Pastor’s Corner 11/1/2015

The Path to Sainthood

If you “want to be in that number,” like the song proclaims, “when the saints go marching in,” then here is the formula for success:

Holy Ordered⇒
A Holy Ordered Life Lived =
Sainthood

But let’s talk about rocks, trees, and animals first. A rock, a tree, or an animal (indeed all of creation), gives glory to God by simply being what it is in the order of creation. “If it looks like a duck, quacks like a duck, and swims like a duck—it’s a duck!” Right? And we are happy about it, if not a little relieved, when something is simply what it’s supposed to be—true to its order of being.

Therefore, you and I give glory to God by simply being a human being and living according to our order of creation by God. We are all THE ORDAINED! But our order of creation comes with an enormous specific difference: we are, more than any other part of creation, created in the image and likeness of the Creator God. That is to say, we are ordered into being with FREE WILL.

Notice the language we sometimes use when we as humans want to degrade or insult each other: “he’s cagy as a fox— slippery as an eel,” “she’s stubborn as a mule and as dumb as a door knob,” “he’s like talking to a rock and makes about as much sense as a square wheel.” Obviously, the presumption is that more is expected of us as a human being. A tree gives glory to God by being a tree, a mountain a mountain, and a fish a fish, and a human being a human being—not something less than. Second century St. Iranaeus is often quoted as saying “The Glory of God is man fully alive”; actually, the literal translation of what he said comes out “The Glory of God is living man” (Gloria Dei est vivens homo). Just so, the dignity of every human being is this very difference in our order of creation. Easy for a tree to “live up” to its order of creation—much harder for a human being (with free will) to live up to being created, as we are, in the image and likeness of God! But there it is—the path to sainthood!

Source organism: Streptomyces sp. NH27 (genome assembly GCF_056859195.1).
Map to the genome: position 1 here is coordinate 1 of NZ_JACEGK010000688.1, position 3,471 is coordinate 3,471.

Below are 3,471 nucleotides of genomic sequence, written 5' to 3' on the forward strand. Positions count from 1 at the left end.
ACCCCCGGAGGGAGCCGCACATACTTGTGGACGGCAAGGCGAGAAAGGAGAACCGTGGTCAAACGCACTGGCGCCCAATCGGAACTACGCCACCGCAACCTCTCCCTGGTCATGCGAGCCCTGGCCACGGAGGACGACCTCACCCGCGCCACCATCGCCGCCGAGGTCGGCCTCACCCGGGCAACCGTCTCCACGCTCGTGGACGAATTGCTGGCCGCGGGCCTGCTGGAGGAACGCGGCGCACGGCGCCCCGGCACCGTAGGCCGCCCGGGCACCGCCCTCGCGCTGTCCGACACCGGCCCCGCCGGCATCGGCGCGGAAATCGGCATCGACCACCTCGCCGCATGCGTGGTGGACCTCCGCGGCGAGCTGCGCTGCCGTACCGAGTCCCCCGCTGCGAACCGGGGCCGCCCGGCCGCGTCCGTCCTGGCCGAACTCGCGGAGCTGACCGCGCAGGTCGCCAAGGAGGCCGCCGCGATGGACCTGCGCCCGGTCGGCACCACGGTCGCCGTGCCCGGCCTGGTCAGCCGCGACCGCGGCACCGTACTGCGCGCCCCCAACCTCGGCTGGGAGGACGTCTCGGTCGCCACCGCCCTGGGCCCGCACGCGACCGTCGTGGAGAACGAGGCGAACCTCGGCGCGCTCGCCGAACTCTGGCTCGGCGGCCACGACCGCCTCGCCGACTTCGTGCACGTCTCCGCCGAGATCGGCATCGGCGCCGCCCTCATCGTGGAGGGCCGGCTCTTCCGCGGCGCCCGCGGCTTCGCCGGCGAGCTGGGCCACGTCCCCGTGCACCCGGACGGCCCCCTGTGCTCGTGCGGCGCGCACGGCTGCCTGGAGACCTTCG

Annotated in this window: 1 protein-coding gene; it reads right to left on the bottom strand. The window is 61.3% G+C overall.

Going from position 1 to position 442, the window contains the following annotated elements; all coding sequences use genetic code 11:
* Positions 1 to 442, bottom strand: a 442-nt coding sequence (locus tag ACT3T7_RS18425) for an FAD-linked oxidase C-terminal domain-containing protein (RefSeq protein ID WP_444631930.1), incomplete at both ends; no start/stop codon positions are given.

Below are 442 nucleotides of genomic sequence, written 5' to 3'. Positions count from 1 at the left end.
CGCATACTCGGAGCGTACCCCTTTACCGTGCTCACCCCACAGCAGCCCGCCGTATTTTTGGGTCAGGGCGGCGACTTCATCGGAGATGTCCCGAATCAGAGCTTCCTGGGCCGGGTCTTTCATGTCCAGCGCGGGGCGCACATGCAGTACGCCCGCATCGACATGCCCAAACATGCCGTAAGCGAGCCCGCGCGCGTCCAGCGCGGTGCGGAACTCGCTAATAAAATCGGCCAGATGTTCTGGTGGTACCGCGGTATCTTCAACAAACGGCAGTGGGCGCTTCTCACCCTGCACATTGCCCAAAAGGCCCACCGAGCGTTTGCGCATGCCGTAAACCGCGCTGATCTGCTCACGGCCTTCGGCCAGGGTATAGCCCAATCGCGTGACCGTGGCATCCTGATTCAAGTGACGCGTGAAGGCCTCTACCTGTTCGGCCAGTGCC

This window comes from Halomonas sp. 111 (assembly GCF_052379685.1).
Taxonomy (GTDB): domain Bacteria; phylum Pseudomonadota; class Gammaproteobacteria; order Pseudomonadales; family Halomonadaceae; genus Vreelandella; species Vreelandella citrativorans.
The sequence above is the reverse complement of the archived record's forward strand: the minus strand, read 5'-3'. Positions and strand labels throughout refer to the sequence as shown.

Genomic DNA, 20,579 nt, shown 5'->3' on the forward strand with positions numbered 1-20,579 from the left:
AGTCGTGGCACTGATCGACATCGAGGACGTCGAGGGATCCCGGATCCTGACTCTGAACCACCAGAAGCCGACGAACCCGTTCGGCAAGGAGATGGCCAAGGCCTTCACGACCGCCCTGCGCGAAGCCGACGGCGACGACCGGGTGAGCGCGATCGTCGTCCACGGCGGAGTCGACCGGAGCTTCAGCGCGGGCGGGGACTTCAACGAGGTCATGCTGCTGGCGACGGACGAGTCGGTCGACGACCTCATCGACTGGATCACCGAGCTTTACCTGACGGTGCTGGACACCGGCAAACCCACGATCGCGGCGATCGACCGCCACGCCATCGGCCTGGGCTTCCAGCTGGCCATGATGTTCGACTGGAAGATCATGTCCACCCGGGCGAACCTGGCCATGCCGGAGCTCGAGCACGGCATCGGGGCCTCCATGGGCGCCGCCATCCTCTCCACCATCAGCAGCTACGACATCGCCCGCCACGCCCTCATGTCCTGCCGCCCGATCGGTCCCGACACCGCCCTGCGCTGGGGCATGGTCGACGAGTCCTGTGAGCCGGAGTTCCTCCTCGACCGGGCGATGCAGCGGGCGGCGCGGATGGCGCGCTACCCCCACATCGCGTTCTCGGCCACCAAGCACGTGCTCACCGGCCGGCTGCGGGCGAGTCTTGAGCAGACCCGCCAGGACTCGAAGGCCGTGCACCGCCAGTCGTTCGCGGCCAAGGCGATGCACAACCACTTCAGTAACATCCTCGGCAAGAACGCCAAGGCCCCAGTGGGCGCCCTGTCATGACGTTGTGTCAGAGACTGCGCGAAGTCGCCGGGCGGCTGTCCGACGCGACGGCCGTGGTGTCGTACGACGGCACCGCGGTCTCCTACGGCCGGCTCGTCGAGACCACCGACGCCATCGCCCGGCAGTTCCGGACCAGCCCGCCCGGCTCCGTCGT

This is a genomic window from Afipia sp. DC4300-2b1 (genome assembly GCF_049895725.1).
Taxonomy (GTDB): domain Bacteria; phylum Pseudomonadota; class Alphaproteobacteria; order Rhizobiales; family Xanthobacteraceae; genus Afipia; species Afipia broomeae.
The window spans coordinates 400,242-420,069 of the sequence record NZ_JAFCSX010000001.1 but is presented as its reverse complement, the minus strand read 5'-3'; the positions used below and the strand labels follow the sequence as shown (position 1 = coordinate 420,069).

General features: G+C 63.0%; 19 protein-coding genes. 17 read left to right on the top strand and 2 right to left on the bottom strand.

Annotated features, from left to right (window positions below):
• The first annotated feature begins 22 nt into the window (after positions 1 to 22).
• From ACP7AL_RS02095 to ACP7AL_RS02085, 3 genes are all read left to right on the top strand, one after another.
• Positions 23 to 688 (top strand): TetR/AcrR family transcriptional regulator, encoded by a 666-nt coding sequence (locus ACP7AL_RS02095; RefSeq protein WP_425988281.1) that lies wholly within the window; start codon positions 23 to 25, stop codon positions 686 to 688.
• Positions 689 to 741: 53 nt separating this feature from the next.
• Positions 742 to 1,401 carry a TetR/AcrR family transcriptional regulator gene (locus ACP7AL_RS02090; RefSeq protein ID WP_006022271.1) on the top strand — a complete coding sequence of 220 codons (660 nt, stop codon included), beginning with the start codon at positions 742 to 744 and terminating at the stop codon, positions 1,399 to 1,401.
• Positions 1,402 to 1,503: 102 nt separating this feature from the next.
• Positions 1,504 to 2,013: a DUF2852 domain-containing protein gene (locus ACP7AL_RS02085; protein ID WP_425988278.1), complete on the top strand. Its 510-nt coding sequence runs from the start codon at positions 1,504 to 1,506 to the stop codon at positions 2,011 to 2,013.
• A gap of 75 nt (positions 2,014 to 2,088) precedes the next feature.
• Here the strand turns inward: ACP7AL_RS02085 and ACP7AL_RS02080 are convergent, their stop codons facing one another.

On this Solemnity of All Saints, it is good for us to really think about what our wish “to be in that number” really means. We do not celebrate today all the saints we can name; but rather we celebrate those saints, plus all the ones we can’t name for sure and who we hope have made it—you know, like our loved ones who never got to the promotion and canonization process here on earth. Indeed, we may all have hope for the very reason that not everyone has to qualify by being as obvious as a St. Francis or a St. Rita. The only requirement is that one is wholly a holy human being. The most basic requirement is (unlike for other orders of being), that we are found searching for God. However, a better metric would be: to be found living the Ten Commandments, The Beatitudes, Jesus’ Great Commandment “to love one another as he loves us,” and belonging to a faith community. I suppose the best advice I could give is: “Give glory to God by being a human being and not a jackass.” Amen!

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